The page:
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Home » News » Global coal consumption reaches all-time high

Global coal consumption reaches all-time high

August 1, 2023 5:54 pm

Global coal consumption reaches all-time high
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Stronger regulations and investments are required to boost the expansion of renewable energy as Asia’s economies continue to rise rapidly, offsetting decreases in Europe and North America.

According to the IEA’s most recent market analysis, global coal consumption reached a new all-time high in 2022 and will remain close to that record level this year due to significant growth in Asia for both power generation and industrial uses outpacing reductions in the United States and Europe.

In 2022, coal consumption increased by 3.3 percent to a record-breaking 8.3 billion tonnes, according to the IEA’s mid-year Coal Market Update, which was released today. The analysis estimates that slight losses in coal-fired power generation in 2023 and 2024 would likely be compensated by increases in industrial coal use, although there will be significant regional variances.

Three out of every four tonnes of coal consumed globally is anticipated to come from China, India, and Southeast Asian nations in 2023. In the European Union, the demand for coal increased very little in 2022 because a brief rise in the production of coal-fired electricity was nearly offset by a decline in industrial use. This year, it’s anticipated that Europe will consume significantly less coal as renewable energy sources grow and nuclear and hydropower somewhat recover from recent declines. Lower natural gas prices in the US are also accelerating the transition away from coal.

Coal markets have so far recovered to more consistent and stable patterns in 2023 after three difficult years defined by the Covid-19 shock in 2020, the strong post-pandemic bounce in 2021, and the upheaval precipitated by Russia’s invasion of Ukraine in 2022. According to estimates, the first half of 2023 saw an increase in the demand for coal of around 1.5 percent, to a total of roughly 4.7 billion tonnes, driven by increases in power generation of 1 percent and non-power industrial applications of 2 percent. 

In the first half of this year, the demand for coal decreased in the United States and the European Union by 24 percent and 16 percent, respectively, quicker than had been anticipated for each region. However, during the first half, demand from the two biggest users, China and India, increased by more than 5 percent, more than offsetting reductions elsewhere.

Keisuke Sadamori, the IEA Director of Energy Markets and Security said, “Coal is the largest single source of carbon emissions from the energy sector, and in Europe and the United States, the growth of clean energy has put coal use into structural decline, but demand remains stubbornly high in Asia, even as many of those economies have significantly ramped up renewable energy sources. We need greater policy efforts and investments – backed by stronger international cooperation – to drive a massive surge in clean energy and energy efficiency to reduce coal demand in economies where energy needs are growing fast.”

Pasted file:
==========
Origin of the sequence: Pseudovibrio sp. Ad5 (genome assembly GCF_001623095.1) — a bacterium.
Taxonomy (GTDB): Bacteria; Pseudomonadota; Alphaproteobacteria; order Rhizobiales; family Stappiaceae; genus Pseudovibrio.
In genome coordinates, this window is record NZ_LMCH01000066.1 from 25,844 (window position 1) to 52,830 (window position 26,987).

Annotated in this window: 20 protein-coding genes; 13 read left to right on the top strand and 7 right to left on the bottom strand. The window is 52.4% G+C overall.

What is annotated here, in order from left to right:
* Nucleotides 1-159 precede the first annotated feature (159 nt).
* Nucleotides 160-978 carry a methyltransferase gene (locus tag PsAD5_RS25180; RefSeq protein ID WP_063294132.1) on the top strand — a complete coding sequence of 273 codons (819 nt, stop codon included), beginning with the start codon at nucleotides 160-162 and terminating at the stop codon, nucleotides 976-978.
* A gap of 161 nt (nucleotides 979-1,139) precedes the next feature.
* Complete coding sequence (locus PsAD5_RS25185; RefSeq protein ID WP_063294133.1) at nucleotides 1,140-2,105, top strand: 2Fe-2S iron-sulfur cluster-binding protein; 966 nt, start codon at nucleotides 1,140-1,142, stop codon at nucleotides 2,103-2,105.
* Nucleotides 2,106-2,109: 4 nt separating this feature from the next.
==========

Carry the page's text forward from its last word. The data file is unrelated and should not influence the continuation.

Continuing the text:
The demand for coal is still moving to Asia. China and India used twice as much coal collectively as the rest of the world in 2021, accounting for two-thirds of global consumption. Their share will be close to 70 percent in 2023. The United States and the European Union, which together made-up 40 percent three decades ago and more than 35 percent at the start of this century, now make up less than 10 percent of the global population.

The production side shows the same split. In 2022, the world’s top three coal producers—China, India, and Indonesia—all generated record volumes. Both China and India broke previous records for the month of March 2023, with China topping 400 million tonnes for the second time in history and India breaking 100 million tonnes for the first time. Additionally in March, Indonesia delivered approximately 50 million tonnes of goods abroad, a record-breaking amount. In contrast, the United States, which was formerly the world’s top producer of coal, has seen a more than halving of its output since its high in 2008.

In the first half of 2023, coal prices declined to the same levels as those observed in summer 2021, following the great volatility and high prices of the previous year, which were caused by an abundant supply and reduced natural gas costs. After the disruptive La Niña weather that had impeded output subsided, thermal coal prices dropped back to below coking coal prices, and the large premium for Australian coal shrank. In spite of being prohibited in Europe, Russian coal has found new markets, frequently at significant discounts.

For some price-conscious purchasers, cheaper coal has made imports more appealing. Chinese imports nearly doubled in the first half of this year, and the worldwide coal trade is predicted to expand by more than 7 percent in 2023, exceeding the expansion in global consumption, to reach record levels. The record-breaking 1.3 billion tonnes of seaborne coal transport in 2019 may well be surpassed in 2023.

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